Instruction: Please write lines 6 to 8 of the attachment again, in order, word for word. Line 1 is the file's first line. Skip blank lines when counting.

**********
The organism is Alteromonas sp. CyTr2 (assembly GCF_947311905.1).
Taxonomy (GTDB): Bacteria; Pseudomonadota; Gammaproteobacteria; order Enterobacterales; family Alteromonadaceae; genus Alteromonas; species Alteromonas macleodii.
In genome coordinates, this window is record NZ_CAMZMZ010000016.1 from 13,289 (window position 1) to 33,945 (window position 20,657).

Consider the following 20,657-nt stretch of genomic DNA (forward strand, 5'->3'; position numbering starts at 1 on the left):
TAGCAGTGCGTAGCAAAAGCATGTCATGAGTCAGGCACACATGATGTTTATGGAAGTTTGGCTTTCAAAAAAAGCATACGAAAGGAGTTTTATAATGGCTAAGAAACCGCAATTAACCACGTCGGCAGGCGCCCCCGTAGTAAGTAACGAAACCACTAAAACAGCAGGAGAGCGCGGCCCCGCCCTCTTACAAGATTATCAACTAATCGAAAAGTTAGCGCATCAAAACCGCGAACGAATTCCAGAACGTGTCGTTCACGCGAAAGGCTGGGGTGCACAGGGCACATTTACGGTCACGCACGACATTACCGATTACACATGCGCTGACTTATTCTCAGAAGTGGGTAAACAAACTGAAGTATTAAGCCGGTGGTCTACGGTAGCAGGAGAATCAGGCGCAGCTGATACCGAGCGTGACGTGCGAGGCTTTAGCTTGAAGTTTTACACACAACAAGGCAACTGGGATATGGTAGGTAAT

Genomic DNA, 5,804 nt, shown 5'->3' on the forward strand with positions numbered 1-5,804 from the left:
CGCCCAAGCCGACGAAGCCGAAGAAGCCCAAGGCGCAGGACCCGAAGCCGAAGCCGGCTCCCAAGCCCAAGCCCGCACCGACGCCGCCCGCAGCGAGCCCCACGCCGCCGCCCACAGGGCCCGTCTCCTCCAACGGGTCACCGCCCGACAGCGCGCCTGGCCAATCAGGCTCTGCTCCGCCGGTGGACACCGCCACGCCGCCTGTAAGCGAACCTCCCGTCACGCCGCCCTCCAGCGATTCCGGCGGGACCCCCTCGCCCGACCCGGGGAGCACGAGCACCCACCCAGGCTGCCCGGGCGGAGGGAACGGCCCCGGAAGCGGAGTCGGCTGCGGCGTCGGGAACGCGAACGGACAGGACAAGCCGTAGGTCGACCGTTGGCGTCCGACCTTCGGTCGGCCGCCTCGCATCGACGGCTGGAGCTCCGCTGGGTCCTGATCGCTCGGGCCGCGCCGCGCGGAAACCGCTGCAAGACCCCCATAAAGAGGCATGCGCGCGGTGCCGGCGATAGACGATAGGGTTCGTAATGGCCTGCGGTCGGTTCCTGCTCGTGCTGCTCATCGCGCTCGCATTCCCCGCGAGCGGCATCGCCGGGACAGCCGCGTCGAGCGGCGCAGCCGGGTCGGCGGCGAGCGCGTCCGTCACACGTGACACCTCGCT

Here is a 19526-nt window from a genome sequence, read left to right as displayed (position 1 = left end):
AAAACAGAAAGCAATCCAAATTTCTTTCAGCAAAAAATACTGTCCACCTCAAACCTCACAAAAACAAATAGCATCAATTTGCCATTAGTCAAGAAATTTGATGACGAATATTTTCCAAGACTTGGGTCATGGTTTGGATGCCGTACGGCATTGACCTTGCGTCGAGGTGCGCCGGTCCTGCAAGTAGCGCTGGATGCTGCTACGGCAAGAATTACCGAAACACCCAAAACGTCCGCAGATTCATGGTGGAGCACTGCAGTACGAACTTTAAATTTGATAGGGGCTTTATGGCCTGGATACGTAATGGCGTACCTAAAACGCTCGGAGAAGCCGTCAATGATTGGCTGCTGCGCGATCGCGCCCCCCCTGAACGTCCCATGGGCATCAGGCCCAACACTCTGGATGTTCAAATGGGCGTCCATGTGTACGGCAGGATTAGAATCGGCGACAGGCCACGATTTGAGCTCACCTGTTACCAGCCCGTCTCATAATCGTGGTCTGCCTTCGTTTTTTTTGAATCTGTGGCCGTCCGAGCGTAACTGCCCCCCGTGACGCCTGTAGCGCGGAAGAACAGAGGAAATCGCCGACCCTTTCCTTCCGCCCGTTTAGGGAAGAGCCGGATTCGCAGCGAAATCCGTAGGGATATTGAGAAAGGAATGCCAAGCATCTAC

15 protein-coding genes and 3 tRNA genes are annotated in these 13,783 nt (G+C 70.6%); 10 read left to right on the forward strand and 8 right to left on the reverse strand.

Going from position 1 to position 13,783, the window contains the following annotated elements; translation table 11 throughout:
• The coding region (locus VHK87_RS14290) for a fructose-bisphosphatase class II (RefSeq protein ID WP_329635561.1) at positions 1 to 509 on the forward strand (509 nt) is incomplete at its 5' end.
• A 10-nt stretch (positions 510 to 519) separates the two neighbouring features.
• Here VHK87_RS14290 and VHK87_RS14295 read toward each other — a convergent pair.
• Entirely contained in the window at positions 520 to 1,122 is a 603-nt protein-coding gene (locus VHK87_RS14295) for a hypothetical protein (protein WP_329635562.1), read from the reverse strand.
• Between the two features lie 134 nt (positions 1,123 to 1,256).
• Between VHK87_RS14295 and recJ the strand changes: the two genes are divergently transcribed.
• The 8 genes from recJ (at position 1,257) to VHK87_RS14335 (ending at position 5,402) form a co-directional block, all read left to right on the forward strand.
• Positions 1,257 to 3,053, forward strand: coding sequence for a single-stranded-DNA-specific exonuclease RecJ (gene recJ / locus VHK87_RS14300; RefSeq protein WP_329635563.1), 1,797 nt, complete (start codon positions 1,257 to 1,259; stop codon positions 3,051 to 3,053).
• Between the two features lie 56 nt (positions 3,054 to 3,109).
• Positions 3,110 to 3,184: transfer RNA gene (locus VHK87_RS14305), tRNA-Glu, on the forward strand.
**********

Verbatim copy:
Genomic DNA, 5,804 nt, shown 5'->3' on the forward strand with positions numbered 1-5,804 from the left:
CGCCCAAGCCGACGAAGCCGAAGAAGCCCAAGGCGCAGGACCCGAAGCCGAAGCCGGCTCCCAAGCCCAAGCCCGCACCGACGCCGCCCGCAGCGAGCCCCACGCCGCCGCCCACAGGGCCCGTCTCCTCCAACGGGTCACCGCCCGACAGCGCGCCTGGCCAATCAGGCTCTGCTCCGCCGGTGGACACCGCCACGCCGCCTGTAAGCGAACCTCCCGTCACGCCGCCCTCCAGCGATTCCGGCGGGACCCCCTCGCCCGACCCGGGGAGCACGAGCACCCACCCAGGCTGCCCGGGCGGAGGGAACGGCCCCGGAAGCGGAGTCGGCTGCGGCGTCGGGAACGCGAACGGACAGGACAAGCCGTAGGTCGACCGTTGGCGTCCGACCTTCGGTCGGCCGCCTCGCATCGACGGCTGGAGCTCCGCTGGGTCCTGATCGCTCGGGCCGCGCCGCGCGGAAACCGCTGCAAGACCCCCATAAAGAGGCATGCGCGCGGTGCCGGCGATAGACGATAGGGTTCGTAATGGCCTGCGGTCGGTTCCTGCTCGTGCTGCTCATCGCGCTCGCATTCCCCGCGAGCGGCATCGCCGGGACAGCCGCGTCGAGCGGCGCAGCCGGGTCGGCGGCGAGCGCGTCCGTCACACGTGACACCTCGCT

Here is a 19526-nt window from a genome sequence, read left to right as displayed (position 1 = left end):